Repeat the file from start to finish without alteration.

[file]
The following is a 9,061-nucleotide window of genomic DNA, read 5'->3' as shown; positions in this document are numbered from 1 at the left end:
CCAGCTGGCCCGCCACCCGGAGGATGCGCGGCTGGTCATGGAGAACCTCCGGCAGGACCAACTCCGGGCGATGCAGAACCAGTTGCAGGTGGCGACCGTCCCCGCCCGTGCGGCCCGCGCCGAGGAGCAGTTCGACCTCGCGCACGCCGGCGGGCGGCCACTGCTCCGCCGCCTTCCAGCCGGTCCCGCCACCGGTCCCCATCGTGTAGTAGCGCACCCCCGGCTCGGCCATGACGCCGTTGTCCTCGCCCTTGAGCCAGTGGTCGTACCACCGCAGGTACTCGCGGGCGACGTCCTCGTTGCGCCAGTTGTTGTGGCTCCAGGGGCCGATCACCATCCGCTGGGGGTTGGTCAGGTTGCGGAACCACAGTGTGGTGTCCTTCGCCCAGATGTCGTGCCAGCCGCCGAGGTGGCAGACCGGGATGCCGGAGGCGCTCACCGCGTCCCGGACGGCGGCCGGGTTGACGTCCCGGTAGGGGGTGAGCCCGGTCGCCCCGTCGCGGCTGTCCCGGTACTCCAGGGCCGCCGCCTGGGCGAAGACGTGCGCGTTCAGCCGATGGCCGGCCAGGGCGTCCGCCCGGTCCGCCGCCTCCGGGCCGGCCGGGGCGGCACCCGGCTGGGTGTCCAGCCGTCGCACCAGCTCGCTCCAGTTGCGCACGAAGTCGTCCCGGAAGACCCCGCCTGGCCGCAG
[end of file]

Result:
The following is a 9,061-nucleotide window of genomic DNA, read 5'->3' as shown; positions in this document are numbered from 1 at the left end:
CCAGCTGGCCCGCCACCCGGAGGATGCGCGGCTGGTCATGGAGAACCTCCGGCAGGACCAACTCCGGGCGATGCAGAACCAGTTGCAGGTGGCGACCGTCCCCGCCCGTGCGGCCCGCGCCGAGGAGCAGTTCGACCTCGCGCACGCCGGCGGGCGGCCACTGCTCCGCCGCCTTCCAGCCGGTCCCGCCACCGGTCCCCATCGTGTAGTAGCGCACCCCCGGCTCGGCCATGACGCCGTTGTCCTCGCCCTTGAGCCAGTGGTCGTACCACCGCAGGTACTCGCGGGCGACGTCCTCGTTGCGCCAGTTGTTGTGGCTCCAGGGGCCGATCACCATCCGCTGGGGGTTGGTCAGGTTGCGGAACCACAGTGTGGTGTCCTTCGCCCAGATGTCGTGCCAGCCGCCGAGGTGGCAGACCGGGATGCCGGAGGCGCTCACCGCGTCCCGGACGGCGGCCGGGTTGACGTCCCGGTAGGGGGTGAGCCCGGTCGCCCCGTCGCGGCTGTCCCGGTACTCCAGGGCCGCCGCCTGGGCGAAGACGTGCGCGTTCAGCCGATGGCCGGCCAGGGCGTCCGCCCGGTCCGCCGCCTCCGGGCCGGCCGGGGCGGCACCCGGCTGGGTGTCCAGCCGTCGCACCAGCTCGCTCCAGTTGCGCACGAAGTCGTCCCGGAAGACCCCGCCTGGCCGCAG